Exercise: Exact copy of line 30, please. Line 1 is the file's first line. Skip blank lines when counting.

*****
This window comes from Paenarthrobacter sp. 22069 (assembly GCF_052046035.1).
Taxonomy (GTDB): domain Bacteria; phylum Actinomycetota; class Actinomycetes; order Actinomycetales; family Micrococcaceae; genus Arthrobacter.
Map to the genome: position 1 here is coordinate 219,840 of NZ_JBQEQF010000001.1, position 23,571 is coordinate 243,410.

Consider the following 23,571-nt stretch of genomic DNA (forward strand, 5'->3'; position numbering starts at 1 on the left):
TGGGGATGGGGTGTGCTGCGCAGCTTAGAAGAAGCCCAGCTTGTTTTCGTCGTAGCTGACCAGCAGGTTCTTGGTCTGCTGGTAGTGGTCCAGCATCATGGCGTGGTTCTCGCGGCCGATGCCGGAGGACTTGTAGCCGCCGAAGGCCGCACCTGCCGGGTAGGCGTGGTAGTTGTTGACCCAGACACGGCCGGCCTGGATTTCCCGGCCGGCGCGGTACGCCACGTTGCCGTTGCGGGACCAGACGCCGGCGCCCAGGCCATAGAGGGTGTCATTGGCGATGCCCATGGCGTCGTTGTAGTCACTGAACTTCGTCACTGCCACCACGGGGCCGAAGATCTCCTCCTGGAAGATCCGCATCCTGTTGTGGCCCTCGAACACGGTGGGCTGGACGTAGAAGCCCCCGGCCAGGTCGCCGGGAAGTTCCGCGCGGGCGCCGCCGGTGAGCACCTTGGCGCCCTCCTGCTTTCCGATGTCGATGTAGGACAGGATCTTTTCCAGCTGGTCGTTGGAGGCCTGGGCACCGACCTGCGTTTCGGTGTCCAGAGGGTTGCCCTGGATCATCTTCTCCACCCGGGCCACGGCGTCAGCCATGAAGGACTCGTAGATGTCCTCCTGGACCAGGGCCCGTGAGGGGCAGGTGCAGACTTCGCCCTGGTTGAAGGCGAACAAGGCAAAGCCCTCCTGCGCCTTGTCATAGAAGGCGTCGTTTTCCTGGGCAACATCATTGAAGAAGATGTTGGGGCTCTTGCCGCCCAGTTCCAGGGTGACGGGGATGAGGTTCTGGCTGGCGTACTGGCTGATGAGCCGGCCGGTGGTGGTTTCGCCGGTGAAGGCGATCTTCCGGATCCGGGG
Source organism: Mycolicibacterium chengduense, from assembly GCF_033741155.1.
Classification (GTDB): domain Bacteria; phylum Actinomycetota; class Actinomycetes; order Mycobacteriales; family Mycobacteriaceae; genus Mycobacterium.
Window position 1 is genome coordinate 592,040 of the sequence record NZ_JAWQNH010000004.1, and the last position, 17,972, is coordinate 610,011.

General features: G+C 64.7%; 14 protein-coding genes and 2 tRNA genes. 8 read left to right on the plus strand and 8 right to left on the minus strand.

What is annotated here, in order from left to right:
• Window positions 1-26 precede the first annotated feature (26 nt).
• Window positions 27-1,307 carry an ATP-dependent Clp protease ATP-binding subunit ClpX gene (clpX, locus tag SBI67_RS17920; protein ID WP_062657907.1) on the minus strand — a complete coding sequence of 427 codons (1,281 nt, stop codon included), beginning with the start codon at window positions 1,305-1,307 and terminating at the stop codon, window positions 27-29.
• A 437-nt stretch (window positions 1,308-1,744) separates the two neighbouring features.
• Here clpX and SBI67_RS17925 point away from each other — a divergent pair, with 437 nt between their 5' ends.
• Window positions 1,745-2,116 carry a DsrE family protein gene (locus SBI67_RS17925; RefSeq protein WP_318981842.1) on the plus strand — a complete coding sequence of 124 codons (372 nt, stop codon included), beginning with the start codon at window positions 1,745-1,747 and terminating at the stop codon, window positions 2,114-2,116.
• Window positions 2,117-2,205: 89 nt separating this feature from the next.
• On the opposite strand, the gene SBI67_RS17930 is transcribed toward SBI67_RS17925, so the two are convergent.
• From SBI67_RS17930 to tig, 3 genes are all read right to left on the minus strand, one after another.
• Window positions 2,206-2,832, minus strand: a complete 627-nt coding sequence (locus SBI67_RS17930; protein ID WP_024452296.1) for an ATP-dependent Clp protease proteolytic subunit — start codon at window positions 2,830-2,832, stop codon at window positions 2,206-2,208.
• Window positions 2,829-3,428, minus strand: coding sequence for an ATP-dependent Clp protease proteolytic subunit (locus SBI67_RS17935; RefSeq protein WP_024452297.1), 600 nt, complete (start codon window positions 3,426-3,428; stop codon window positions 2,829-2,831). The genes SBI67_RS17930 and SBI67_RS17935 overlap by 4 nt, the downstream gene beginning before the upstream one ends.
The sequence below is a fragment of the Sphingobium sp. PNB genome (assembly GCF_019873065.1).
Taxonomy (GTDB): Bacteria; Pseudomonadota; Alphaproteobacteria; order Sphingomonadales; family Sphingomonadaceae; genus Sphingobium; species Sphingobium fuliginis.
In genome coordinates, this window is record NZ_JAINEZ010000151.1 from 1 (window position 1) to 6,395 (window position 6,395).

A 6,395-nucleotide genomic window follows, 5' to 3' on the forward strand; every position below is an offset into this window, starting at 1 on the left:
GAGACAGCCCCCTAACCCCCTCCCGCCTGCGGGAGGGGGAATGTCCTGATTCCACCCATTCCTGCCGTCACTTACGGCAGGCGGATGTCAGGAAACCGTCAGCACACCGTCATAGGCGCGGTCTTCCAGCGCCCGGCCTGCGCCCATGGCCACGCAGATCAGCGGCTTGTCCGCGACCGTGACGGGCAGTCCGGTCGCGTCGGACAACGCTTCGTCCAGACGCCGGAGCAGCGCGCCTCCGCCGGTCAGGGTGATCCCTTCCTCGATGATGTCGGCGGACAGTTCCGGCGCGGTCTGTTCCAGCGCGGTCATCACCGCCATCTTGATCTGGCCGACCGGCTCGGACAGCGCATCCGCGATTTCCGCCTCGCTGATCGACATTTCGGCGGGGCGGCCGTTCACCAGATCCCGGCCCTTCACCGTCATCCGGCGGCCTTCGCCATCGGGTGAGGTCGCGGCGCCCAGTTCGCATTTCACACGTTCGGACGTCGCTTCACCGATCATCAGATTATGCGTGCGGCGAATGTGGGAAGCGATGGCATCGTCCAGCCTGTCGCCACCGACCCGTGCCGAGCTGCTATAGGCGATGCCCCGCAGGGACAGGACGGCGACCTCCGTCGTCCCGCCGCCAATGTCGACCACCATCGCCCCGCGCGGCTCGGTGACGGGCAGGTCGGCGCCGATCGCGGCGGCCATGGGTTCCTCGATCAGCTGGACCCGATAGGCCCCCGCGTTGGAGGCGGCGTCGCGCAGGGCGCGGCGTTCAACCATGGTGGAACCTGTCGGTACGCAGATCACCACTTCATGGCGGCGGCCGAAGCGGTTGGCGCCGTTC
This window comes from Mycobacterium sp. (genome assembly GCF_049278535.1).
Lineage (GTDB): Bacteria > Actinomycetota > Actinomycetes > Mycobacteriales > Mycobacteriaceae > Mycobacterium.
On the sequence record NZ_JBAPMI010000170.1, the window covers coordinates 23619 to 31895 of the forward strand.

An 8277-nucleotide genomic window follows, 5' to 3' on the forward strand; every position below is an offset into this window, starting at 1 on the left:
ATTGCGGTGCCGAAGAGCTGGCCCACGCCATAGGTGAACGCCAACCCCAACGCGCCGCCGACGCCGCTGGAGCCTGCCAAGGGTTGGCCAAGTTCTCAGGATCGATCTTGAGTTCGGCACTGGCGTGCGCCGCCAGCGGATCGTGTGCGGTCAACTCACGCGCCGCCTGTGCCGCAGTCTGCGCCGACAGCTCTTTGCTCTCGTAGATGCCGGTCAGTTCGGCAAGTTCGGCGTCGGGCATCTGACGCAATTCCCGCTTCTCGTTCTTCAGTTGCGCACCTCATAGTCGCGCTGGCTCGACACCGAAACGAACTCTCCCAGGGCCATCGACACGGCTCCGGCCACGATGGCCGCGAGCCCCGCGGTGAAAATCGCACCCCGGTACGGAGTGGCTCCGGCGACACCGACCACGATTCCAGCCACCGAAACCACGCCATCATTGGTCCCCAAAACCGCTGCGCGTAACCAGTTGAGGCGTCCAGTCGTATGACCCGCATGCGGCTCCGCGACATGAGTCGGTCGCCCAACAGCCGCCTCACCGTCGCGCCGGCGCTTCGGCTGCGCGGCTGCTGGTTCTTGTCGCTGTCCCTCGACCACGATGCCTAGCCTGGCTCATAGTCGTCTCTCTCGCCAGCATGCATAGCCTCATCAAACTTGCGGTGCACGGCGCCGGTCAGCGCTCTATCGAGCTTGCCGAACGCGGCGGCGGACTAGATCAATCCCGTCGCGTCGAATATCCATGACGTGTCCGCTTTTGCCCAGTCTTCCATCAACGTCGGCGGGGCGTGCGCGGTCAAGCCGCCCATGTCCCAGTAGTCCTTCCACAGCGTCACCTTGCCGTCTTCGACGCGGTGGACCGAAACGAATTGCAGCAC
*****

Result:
ATTGCGGTGCCGAAGAGCTGGCCCACGCCATAGGTGAACGCCAACCCCAACGCGCCGCCGACGCCGCTGGAGCCTGCCAAGGGTTGGCCAAGTTCTCAGGATCGATCTTGAGTTCGGCACTGGCGTGCGCCGCCAGCGGATCGTGTGCGGTCAACTCACGCGCCGCCTGTGCCGCAGTCTGCGCCGACAGCTCTTTGCTCTCGTAGATGCCGGTCAGTTCGGCAAGTTCGGCGTCGGGCATCTGACGCAATTCCCGCTTCTCGTTCTTCAGTTGCGCACCTCATAGTCGCGCTGGCTCGACACCGAAACGAACTCTCCCAGGGCCATCGACACGGCTCCGGCCACGATGGCCGCGAGCCCCGCGGTGAAAATCGCACCCCGGTACGGAGTGGCTCCGGCGACACCGACCACGATTCCAGCCACCGAAACCACGCCATCATTGGTCCCCAAAACCGCTGCGCGTAACCAGTTGAGGCGTCCAGTCGTATGACCCGCATGCGGCTCCGCGACATGAGTCGGTCGCCCAACAGCCGCCTCACCGTCGCGCCGGCGCTTCGGCTGCGCGGCTGCTGGTTCTTGTCGCTGTCCCTCGACCACGATGCCTAGCCTGGCTCATAGTCGTCTCTCTCGCCAGCATGCATAGCCTCATCAAACTTGCGGTGCACGGCGCCGGTCAGCGCTCTATCGAGCTTGCCGAACGCGGCGGCGGACTAGATCAATCCCGTCGCGTCGAATATCCATGACGTGTCCGCTTTTGCCCAGTCTTCCATCAACGTCGGCGGGGCGTGCGCGGTCAAGCCGCCCATGTCCCAGTAGTCCTTCCACAGCGTCACCTTGCCGTCTTCGACGCGGTGGACCGAAACGAATTGCAGCAC